The anemones are among the most cultivated bulbous plants, often used as cut flowers.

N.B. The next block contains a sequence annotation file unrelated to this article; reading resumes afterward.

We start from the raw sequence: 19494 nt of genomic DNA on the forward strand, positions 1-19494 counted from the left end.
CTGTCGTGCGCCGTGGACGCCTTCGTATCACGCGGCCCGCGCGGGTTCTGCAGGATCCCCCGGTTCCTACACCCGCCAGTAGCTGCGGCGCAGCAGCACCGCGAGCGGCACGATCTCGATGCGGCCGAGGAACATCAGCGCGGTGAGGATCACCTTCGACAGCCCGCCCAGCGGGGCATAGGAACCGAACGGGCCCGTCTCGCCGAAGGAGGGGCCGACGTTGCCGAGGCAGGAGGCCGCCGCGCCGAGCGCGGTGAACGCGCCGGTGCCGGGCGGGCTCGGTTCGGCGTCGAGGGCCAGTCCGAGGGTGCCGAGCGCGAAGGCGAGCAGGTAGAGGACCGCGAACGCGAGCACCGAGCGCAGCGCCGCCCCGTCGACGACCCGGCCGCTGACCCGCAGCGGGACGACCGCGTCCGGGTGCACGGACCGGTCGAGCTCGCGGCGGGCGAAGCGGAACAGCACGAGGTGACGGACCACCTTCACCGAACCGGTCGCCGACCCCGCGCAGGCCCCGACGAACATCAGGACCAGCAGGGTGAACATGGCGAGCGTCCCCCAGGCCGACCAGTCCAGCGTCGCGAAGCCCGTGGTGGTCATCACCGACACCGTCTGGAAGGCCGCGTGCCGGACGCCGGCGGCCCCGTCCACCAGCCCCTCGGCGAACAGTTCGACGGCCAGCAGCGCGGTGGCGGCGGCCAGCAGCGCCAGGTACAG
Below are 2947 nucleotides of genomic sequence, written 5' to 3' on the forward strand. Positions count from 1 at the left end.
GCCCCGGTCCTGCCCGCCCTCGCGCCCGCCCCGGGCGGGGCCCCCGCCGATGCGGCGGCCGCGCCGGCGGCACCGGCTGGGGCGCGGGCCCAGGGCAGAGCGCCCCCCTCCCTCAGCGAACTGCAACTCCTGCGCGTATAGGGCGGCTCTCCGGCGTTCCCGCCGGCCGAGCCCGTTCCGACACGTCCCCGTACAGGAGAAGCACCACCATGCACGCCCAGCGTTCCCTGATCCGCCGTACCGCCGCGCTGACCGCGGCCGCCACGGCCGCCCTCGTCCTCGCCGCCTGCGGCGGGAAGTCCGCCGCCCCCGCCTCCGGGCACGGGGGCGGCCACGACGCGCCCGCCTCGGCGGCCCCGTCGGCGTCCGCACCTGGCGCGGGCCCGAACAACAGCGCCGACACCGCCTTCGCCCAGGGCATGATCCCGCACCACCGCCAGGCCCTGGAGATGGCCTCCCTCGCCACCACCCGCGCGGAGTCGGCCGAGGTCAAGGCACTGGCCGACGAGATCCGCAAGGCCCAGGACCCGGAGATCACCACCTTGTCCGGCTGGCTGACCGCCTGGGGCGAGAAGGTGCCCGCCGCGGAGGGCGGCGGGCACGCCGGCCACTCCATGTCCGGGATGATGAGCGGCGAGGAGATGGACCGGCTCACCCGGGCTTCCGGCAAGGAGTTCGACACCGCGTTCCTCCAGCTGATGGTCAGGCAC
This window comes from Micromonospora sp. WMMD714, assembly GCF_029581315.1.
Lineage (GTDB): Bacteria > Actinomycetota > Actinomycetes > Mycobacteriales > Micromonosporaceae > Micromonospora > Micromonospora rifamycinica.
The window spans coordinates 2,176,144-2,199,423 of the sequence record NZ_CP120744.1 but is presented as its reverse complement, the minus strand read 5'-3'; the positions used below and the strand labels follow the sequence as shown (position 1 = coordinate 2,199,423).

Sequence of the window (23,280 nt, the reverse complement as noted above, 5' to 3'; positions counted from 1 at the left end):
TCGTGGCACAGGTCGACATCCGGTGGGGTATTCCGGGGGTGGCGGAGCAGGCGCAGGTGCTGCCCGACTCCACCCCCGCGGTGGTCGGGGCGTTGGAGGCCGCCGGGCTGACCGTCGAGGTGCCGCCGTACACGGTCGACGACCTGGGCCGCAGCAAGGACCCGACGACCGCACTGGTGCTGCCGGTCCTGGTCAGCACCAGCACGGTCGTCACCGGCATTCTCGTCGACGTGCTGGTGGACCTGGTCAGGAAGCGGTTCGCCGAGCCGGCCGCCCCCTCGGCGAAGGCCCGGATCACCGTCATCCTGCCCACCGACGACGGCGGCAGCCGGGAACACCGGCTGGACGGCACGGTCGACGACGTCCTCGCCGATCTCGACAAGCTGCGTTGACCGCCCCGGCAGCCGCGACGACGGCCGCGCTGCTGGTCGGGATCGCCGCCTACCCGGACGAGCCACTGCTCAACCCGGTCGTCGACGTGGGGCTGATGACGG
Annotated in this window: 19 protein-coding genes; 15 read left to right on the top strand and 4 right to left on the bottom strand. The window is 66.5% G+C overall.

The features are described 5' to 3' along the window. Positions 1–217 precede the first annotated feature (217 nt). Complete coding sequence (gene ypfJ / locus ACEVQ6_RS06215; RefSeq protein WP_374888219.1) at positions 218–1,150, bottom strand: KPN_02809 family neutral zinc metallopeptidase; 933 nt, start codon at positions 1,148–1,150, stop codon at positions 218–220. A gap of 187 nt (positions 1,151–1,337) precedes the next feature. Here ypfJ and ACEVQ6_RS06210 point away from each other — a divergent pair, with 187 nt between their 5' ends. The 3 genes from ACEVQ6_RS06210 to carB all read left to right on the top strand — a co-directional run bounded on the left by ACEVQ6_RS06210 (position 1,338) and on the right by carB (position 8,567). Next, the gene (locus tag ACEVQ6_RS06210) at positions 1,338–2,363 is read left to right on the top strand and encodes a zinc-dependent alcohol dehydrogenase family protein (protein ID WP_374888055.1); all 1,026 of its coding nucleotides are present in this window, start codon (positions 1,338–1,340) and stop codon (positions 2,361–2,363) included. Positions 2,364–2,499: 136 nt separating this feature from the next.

In fact, these flowers are not produced by real bulbs, but by small fleshy rhizomes; these rhizomes, if dug up, tend to survive for a few years, though they usually dry up. When we buy the rhizomes of anemone we therefore bring home some small dried rhizomes. Before burying them, put them in a basin containing warm water, for at least 6-8 hours, so that they can swell, to prepare for the development of new leaves and roots. When your rhizomes are swollen again, put them in the earth, in a bright place, but sheltered from the sun during the hottest hours of the day, and with good rich and fresh soil. The anemones are buried at a depth equal to about 2-3 times their diameter; possibly putting some rhizomes with only a short distance between them, so that they give rise to clumps of flowers. In the autumn you can leave the rhizomes in the ground, but it is good to cover the area with straw or dry leaves, in order to protect them from the cold. If they don’t like low temperatures you can remove them from the ground, let them dry out in the air, and then place them in a jute bag with some sawdust, so that they can remain in a cool, dark, dry place until the following spring.